Quantified Self Guide John Amschler Hi I'm a Wireless Technology Designer who likes to make great technology useful for everyone! I track Sleep, Activity, Weight, Blood Pressure, Heart Rate Variability, Location, Computer time and other data using Zeo, BodyMedia Fit, Digifit, Withings, Pol Tags: fitness, food, lifelogging, lifestyle, mood, money, sleep, location, health, iPhone, energy, relationships, productivity, gadget San Diego, California, United States 25 Habits Of People Who Are Happy, Healthy & Successful Who among us doesn't want to be a happy, healthy and successful human being? Still, it can be easy to lose your way, which is why I've compiled a list of habits you can use to help reach your goals. So what is it about happy people that makes them the way they are? Below are just some of the ways they separate themselves from the rest of the crowd. 1. 2. 3. 4. 5. 6. 7. 8. 9. 10. 11. 12. 13. 14. 15. 16. 17. 18. 19. 20. 21. 22. 23. 24. 25. Photo Credit: Shutterstock.com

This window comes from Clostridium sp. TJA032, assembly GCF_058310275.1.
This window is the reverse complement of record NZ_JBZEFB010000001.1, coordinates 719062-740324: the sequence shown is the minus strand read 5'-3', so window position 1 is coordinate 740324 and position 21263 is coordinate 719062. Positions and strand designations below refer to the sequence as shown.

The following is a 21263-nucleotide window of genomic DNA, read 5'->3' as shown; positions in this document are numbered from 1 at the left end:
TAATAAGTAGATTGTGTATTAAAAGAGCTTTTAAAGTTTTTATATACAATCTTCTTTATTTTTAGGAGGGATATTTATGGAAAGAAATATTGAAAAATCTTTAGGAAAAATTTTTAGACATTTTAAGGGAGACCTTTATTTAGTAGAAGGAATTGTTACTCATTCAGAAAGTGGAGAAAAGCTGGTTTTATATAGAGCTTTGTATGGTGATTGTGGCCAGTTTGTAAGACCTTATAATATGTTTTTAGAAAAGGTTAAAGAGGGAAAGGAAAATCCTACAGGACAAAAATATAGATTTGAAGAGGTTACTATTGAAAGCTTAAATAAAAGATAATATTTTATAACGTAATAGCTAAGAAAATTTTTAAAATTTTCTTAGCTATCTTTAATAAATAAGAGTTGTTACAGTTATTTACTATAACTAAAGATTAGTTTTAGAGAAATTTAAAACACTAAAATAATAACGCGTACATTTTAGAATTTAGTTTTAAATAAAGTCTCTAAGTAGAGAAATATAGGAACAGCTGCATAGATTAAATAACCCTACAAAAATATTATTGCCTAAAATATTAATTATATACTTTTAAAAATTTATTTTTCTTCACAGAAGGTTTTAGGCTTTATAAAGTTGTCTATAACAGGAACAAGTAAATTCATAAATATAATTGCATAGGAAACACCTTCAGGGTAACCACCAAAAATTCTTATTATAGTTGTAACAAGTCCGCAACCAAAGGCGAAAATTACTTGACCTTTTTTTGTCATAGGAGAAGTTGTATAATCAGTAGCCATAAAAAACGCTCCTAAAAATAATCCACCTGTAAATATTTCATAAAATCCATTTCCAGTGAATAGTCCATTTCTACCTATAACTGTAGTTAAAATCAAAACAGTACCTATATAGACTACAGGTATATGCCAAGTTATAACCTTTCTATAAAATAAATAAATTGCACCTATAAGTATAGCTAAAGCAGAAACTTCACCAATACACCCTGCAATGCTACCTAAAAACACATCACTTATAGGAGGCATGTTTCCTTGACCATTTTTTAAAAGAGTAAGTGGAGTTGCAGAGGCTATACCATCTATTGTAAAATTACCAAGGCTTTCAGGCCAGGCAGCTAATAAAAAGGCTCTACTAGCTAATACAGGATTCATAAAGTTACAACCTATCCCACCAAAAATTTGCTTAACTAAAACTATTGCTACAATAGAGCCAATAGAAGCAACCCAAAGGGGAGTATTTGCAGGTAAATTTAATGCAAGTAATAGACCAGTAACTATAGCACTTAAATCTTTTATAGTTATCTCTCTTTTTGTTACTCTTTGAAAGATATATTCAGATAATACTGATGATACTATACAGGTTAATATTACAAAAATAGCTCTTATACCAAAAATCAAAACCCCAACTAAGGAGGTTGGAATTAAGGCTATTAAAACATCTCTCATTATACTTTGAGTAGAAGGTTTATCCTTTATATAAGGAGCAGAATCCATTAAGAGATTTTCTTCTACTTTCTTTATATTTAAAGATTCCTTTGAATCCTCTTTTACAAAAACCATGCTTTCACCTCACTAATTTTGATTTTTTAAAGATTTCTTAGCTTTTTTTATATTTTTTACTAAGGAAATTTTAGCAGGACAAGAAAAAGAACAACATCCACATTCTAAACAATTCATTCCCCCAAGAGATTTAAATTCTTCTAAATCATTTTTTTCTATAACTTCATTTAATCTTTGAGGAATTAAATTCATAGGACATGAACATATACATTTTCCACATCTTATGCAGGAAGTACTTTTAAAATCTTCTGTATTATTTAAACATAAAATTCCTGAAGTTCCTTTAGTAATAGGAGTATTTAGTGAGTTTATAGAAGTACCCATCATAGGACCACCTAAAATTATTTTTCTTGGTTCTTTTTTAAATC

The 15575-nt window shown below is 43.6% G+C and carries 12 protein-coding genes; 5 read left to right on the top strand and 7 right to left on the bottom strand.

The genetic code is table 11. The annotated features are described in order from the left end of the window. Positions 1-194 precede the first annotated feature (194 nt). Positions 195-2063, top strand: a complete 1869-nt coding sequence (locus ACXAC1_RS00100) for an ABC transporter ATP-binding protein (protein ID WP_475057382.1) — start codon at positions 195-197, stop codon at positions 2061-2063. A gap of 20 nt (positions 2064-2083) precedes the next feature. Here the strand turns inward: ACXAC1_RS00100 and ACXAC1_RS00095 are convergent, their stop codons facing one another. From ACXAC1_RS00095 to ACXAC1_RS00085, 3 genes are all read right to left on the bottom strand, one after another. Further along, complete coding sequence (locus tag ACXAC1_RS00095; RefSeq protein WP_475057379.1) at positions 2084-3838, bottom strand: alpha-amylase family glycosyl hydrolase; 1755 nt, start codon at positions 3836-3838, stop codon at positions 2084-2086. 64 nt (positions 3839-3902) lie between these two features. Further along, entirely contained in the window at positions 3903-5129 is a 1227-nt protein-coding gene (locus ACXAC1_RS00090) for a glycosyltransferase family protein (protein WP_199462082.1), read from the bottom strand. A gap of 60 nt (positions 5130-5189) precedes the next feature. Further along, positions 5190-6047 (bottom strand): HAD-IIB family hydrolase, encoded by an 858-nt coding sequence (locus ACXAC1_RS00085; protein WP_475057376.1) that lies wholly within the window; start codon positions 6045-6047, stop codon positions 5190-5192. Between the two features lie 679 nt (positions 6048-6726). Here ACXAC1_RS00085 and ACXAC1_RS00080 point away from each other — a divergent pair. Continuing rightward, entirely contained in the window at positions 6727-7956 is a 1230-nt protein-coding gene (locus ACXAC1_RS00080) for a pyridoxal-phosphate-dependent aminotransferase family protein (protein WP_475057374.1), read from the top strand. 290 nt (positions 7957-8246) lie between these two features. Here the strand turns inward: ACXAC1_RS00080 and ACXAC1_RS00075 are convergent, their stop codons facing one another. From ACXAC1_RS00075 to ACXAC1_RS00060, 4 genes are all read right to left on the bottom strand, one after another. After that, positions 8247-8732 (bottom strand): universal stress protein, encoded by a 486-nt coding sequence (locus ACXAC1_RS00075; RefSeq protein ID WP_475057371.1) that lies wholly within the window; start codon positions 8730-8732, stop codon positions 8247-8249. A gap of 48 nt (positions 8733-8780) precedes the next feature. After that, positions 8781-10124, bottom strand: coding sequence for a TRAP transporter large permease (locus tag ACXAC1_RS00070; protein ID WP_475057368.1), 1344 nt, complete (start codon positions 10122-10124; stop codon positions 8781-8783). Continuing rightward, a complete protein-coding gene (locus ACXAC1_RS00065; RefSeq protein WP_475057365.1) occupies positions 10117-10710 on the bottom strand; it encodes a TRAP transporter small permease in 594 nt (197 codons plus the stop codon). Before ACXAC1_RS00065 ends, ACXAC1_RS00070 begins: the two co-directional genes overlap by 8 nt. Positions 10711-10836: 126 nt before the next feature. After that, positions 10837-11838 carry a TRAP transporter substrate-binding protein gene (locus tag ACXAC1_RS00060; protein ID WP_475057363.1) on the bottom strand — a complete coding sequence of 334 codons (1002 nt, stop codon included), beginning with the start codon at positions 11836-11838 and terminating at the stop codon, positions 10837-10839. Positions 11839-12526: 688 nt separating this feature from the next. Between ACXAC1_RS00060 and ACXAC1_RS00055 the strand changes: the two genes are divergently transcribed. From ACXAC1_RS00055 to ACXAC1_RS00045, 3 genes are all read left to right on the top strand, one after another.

How CBT can help Cognitive Behaviour Therapy - how it can help Cognitive Behaviour Therapy is a type of psychotherapy that looks at How you think about yourself, the world and other people How what you do affects your feelings and thoughts By making links between what we do, think and feel, CBT can help us make changes in the way we think ("Cognitive") and the way we act ("Behaviour)". Making changes in what we think will affect what you do and feel, and changing what we do, affects the way we think and feel. Making these changes then can help us feel better. Whilst it is is helpful to discuss the past and understand how our pasts have influenced our lives and how problems have arisen, CBT mostly focuses on looking for ways to improve your mental wellbeing now. CBT says that it's not the event which causes our emotions, but how we interpret that event - what we think or what meaning we give that event or situation. Different emotions are often associated with particular types of thoughts: About CBT